New features who are the beneficiaries

Posted by:

When it comes to buying a new car there are two types of buyers, group one are the buyers that just buy a car for it’s looks.

group two the buyer that does exhaustive research to make sure it’s what they really want or need.

Over the past 20 years cars have got more features and devices then you may or may not need. Now with the latest add campaign regarding faulty airbags it’s revealed that a faulty air bag may kill the driver or passenger if not replaced.

features and devices on a new vehicle come at a huge price to the purchaser as these features and devices do have a shelf life, yes that’s right.

So the way we should see our humble set of wheels is as follows, it’s a computer on wheels, so ask yourself how old is your computer?, chances are it’s not more than 10 years old.

So if we have a vehicle older than 10 years are all the features and devices still serviceable, that’s my question.

Perhaps we need to ask who is responsible for any faulty device or features should a fatal injury from an impact collision.

lets take the anti collision feature, to what degree has this device been tested.

Maybe we need to look at these types of features another way for example if you are driving at 80 kms with two young children in the back seat. You are driving a vehicle installed with a anti collision feature and someone runs out onto the road, all of a sudden your vehicle stops to avoid a fatal injury to the person that run into your path of road. How does the anti collision feature avoid the vehicle behind you whether it be a truck or car it may not be able to stop, then slams into the rear of your vehicle.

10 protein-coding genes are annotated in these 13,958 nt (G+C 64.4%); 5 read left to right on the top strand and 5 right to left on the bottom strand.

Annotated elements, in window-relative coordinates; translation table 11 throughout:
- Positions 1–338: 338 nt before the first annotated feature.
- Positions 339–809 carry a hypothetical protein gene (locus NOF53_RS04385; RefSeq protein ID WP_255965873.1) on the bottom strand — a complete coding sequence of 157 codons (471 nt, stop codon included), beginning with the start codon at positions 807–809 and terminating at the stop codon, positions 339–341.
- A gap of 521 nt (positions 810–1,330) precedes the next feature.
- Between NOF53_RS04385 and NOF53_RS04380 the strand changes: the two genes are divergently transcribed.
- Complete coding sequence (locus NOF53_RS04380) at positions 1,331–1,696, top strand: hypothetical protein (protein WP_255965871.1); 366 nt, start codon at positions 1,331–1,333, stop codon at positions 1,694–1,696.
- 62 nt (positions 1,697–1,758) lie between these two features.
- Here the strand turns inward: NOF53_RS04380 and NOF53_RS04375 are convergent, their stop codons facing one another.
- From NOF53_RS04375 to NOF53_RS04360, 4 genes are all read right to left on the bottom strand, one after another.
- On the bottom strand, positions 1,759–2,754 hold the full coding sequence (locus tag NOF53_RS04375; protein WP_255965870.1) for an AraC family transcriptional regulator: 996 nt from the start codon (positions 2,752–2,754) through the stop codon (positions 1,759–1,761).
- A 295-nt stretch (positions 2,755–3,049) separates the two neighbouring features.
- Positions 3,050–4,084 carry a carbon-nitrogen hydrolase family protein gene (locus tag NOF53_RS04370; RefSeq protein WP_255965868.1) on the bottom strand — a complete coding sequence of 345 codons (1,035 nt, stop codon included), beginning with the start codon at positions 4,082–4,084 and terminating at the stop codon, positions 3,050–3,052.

I really do wonder if car makers think drivers are either stupid or not able to think, because I don’t know if I’d want a microprocessor to make such a decision between the protection of people’s life’s within the vehicle that you are driving, or the stranger that just ran in front of your car.

Perhaps you write to me and tell me…


About the Author:

  Related Posts
  • No related posts found.

Add a Comment

This site uses Akismet to reduce spam. Learn how your comment data is processed.